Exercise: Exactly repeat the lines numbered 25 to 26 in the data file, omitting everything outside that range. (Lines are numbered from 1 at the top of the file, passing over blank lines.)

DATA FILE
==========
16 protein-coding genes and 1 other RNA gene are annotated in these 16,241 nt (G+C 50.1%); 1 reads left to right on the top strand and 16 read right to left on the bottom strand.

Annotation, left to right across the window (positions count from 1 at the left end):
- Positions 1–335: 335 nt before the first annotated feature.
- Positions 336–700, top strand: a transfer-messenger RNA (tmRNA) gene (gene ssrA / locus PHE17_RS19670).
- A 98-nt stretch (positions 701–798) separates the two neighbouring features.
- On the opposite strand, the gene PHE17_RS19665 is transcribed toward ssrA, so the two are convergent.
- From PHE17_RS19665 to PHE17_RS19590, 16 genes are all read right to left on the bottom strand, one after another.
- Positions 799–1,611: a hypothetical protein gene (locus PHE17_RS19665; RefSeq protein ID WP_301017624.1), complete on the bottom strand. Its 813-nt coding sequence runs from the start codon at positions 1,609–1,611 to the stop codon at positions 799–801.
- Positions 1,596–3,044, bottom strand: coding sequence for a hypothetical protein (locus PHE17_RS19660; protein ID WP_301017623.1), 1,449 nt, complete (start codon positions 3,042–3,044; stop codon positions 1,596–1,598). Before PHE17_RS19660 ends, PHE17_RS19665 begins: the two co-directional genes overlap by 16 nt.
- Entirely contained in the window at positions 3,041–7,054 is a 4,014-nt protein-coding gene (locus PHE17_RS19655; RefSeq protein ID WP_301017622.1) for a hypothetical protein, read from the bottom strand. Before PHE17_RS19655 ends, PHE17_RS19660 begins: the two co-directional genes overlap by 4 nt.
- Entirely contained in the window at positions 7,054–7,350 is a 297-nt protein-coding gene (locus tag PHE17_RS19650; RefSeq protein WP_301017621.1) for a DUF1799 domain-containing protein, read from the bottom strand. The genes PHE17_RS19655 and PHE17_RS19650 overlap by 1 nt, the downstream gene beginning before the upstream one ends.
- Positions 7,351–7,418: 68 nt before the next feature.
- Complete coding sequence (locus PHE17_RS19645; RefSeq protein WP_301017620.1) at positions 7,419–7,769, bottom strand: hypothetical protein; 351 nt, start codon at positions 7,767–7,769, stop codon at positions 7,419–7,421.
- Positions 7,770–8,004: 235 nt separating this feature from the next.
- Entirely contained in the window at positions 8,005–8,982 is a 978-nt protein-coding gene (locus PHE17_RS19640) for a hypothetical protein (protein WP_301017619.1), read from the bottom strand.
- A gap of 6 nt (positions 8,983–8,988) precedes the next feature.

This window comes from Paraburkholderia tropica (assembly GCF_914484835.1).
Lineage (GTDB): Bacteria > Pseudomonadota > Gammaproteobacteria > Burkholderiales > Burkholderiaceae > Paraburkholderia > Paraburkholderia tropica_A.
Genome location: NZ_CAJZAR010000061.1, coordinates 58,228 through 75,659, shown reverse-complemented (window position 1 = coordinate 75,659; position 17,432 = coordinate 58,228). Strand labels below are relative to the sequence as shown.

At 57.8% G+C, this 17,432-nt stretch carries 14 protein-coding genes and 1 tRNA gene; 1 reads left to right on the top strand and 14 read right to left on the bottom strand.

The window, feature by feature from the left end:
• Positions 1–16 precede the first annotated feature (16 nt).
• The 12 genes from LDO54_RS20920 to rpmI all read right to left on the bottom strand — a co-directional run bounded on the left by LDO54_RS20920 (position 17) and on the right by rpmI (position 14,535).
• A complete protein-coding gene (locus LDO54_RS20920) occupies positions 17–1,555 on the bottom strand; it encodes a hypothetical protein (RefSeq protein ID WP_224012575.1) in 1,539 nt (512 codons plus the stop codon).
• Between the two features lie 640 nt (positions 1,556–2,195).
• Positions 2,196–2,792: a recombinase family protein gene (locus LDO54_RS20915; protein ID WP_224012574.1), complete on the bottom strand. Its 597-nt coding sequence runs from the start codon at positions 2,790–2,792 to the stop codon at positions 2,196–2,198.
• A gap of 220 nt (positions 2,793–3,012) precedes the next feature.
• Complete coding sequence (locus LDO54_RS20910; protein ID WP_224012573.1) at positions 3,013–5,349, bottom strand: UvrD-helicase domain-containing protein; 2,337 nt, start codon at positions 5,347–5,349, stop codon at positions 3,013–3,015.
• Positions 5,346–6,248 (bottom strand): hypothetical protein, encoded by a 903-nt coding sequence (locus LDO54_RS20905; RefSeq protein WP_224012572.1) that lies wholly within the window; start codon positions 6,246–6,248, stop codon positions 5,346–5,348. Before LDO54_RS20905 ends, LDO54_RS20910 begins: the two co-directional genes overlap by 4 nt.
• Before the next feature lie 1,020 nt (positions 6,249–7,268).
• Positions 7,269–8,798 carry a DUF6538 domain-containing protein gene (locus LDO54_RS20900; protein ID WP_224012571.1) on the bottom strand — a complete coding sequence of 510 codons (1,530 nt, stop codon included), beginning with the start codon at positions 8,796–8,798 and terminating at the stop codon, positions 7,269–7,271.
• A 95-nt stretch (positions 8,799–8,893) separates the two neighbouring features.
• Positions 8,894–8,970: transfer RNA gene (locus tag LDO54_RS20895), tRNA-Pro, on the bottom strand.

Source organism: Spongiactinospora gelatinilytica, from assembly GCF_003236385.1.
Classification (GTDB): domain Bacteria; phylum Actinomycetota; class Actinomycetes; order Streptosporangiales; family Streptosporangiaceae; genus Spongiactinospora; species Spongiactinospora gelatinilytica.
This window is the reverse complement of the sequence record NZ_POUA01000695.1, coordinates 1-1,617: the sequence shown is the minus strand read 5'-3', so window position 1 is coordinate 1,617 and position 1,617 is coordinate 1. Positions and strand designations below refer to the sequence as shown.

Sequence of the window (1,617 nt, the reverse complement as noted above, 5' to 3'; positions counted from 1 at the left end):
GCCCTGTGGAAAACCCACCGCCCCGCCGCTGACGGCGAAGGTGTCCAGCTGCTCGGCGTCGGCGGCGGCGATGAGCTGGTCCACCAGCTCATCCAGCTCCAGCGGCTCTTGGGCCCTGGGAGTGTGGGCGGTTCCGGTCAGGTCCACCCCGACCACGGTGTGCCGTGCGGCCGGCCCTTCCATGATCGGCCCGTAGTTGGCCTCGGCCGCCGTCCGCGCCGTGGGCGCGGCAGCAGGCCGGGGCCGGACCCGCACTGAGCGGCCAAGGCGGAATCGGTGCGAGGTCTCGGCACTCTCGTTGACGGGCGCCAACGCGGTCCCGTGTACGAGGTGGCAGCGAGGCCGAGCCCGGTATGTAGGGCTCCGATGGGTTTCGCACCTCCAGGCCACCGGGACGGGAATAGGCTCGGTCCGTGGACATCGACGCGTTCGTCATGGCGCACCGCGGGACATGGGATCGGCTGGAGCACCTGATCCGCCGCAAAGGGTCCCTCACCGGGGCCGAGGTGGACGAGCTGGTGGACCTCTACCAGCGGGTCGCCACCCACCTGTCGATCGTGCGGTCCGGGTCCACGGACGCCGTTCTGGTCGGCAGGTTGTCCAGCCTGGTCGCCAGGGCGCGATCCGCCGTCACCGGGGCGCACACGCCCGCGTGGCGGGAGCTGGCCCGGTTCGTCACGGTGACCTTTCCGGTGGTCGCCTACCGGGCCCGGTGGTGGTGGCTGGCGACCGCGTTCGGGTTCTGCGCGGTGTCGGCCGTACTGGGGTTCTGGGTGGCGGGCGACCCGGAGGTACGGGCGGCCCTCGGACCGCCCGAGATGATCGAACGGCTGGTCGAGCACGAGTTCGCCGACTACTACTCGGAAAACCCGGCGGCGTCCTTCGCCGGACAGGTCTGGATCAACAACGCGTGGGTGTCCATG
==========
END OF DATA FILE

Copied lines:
• Between the two features lie 640 nt (positions 1,556–2,195).
• Positions 2,196–2,792: a recombinase family protein gene (locus LDO54_RS20915; protein ID WP_224012574.1), complete on the bottom strand. Its 597-nt coding sequence runs from the start codon at positions 2,790–2,792 to the stop codon at positions 2,196–2,198.